There are important days in history. There are sad days in history. There are just plain cool days in history. But this is Mind Vitamins, so when I mark a day, it’s going to be because it is classy. Today is the birthday of several historically classy people, but my favorite one shall take precedence.
December 16th, 1485
Let us give a large slice of Historical Birthday Cake to a most impressive woman: Katherine of Aragon, Queen of England and first wife of Henry VIII. I confess that I am a bit of a fangirl for Queen Katherine, a historical hero of strong womanhood. While usually remembered as simply being the poor sap who got booted by Anne Boleyn, she was so much more.
In a time when ideal womanhood consisted of being blonde and shutting up, Queen Katherine stood apart. As the daughter of the powerful, though definitely controversial, Queen Isabella of Spain, Katherine had a strong female role model from the beginning. Differing from many of the European nobility of the day, she and her three sisters received just as excellent an education as their brother, John. From her childhood, Katherine was thoroughly educated in arithmetic, literature, philosophy, law, theology and more alongside the all of the domestic skills women learned in those days. Besides her native Spanish, she achieved mastery over French, Latin, Greek and eventually English. She was almost certainly one of the most educated and impressive people, especially women, in Europe at the time. Even without her title and position as a Princess of Spain, she was a fit spouse for a king.
At first, Katherine was married to Henry VIII’s older brother, Arthur. When Arthur died of an illness, they decided Katherine should marry Henry, next in line for the throne. This arrangement was a bit irregular, but Katherine gave her word that her marriage to Arthur had never been consummated, so they were able to receive a special dispensation to marry from the Pope.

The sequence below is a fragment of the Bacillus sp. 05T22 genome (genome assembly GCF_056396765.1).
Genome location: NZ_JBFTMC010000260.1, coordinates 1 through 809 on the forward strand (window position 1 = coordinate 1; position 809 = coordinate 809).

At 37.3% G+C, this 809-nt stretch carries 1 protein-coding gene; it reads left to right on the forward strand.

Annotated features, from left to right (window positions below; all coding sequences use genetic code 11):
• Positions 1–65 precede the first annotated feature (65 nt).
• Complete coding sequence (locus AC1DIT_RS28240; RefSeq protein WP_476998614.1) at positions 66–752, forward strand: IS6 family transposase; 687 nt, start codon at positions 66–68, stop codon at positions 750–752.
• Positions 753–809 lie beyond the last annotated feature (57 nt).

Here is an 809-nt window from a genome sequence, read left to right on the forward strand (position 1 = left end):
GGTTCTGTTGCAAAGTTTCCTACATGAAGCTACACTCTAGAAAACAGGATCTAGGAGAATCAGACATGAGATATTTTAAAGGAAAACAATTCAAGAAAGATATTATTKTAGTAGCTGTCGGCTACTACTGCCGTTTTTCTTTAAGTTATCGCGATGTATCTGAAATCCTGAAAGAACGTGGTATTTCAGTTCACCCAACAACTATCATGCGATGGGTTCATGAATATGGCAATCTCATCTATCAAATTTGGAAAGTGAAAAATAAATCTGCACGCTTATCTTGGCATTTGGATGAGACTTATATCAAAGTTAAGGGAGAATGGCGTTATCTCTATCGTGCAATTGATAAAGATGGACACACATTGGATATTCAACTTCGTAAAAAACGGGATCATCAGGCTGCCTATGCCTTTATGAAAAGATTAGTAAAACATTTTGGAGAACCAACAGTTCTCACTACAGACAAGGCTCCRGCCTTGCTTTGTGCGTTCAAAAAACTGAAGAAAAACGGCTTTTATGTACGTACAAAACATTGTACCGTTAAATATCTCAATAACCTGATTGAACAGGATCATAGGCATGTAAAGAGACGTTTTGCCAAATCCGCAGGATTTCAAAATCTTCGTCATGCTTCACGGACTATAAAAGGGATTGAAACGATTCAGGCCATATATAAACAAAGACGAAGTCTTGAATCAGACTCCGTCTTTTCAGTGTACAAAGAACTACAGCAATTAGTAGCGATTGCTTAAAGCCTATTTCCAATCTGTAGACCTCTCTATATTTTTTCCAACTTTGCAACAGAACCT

Katherine proved to be an excellent queen. She was a patron of education and the arts, and was known for her charity to the poor and her mercy to the condemned. The English people adored her. Whenever her husband crossed metaphorical swords with her father, the King of Spain, she gave her allegiance to her husband and her new country of England. Several times, she even performed her husband’s duties for him. She once acted as regent for six months when Henry was in France. During this time, a very important battle took place, and rather than let down the troops, Katherine rode to the battlefield while pregnant and in full armor. There, she gave them a reportedly superlative and memorable speech, which spurred them to a great victory.
Then, in came the event for which Katherine was sadly best known: the infamous divorce. As a woman, I find complaining needlessly about sexism to be a sign of weakness. However, the treatment Katherine of Aragon received is a truly disgusting testament to the misogyny of the Tudor Era. Her protests of her royal validity meant nothing to the court of Henry VIII. Discounting all of her intelligence, accomplishments, virtue, and the decision of the church on the validity of her marriage, she was cast aside for the simple reason that she could not produce a male heir. Henry, now self-proclaimed leader of the English Church, declared that their marriage had never been valid. This proclamation now made the great Queen Katherine little more than a mistress and her daughter, Mary, a bastard. To make matters more humiliating, Katherine’s replacement would be Anne Boleyn, her lady in waiting: inferior in rank, education and every other way besides.